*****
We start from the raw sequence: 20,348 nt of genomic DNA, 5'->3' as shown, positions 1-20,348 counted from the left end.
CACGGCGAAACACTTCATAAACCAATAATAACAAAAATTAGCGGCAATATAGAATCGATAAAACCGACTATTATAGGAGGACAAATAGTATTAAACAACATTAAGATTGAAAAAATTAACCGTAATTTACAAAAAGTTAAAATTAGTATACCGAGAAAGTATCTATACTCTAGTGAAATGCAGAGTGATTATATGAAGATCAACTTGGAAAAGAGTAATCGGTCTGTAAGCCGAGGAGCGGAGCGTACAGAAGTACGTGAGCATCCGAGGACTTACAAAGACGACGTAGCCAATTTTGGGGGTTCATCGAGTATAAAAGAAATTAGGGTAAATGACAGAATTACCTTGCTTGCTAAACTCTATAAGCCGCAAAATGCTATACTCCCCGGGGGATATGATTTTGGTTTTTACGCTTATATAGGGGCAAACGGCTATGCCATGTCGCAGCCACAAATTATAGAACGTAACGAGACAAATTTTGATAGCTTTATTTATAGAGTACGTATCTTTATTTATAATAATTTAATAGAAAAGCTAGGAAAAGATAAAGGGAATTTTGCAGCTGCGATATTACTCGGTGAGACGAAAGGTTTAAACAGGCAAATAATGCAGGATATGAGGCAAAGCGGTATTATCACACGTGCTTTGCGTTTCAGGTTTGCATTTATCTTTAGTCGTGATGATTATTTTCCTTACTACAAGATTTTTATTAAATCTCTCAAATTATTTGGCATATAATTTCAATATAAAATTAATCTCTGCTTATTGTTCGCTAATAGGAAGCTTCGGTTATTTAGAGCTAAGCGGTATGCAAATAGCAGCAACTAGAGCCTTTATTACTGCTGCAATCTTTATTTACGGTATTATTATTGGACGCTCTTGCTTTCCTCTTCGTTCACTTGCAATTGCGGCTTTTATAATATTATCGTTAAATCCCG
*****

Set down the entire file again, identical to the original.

We start from the raw sequence: 20,348 nt of genomic DNA, 5'->3' as shown, positions 1-20,348 counted from the left end.
CACGGCGAAACACTTCATAAACCAATAATAACAAAAATTAGCGGCAATATAGAATCGATAAAACCGACTATTATAGGAGGACAAATAGTATTAAACAACATTAAGATTGAAAAAATTAACCGTAATTTACAAAAAGTTAAAATTAGTATACCGAGAAAGTATCTATACTCTAGTGAAATGCAGAGTGATTATATGAAGATCAACTTGGAAAAGAGTAATCGGTCTGTAAGCCGAGGAGCGGAGCGTACAGAAGTACGTGAGCATCCGAGGACTTACAAAGACGACGTAGCCAATTTTGGGGGTTCATCGAGTATAAAAGAAATTAGGGTAAATGACAGAATTACCTTGCTTGCTAAACTCTATAAGCCGCAAAATGCTATACTCCCCGGGGGATATGATTTTGGTTTTTACGCTTATATAGGGGCAAACGGCTATGCCATGTCGCAGCCACAAATTATAGAACGTAACGAGACAAATTTTGATAGCTTTATTTATAGAGTACGTATCTTTATTTATAATAATTTAATAGAAAAGCTAGGAAAAGATAAAGGGAATTTTGCAGCTGCGATATTACTCGGTGAGACGAAAGGTTTAAACAGGCAAATAATGCAGGATATGAGGCAAAGCGGTATTATCACACGTGCTTTGCGTTTCAGGTTTGCATTTATCTTTAGTCGTGATGATTATTTTCCTTACTACAAGATTTTTATTAAATCTCTCAAATTATTTGGCATATAATTTCAATATAAAATTAATCTCTGCTTATTGTTCGCTAATAGGAAGCTTCGGTTATTTAGAGCTAAGCGGTATGCAAATAGCAGCAACTAGAGCCTTTATTACTGCTGCAATCTTTATTTACGGTATTATTATTGGACGCTCTTGCTTTCCTCTTCGTTCACTTGCAATTGCGGCTTTTATAATATTATCGTTAAATCCCG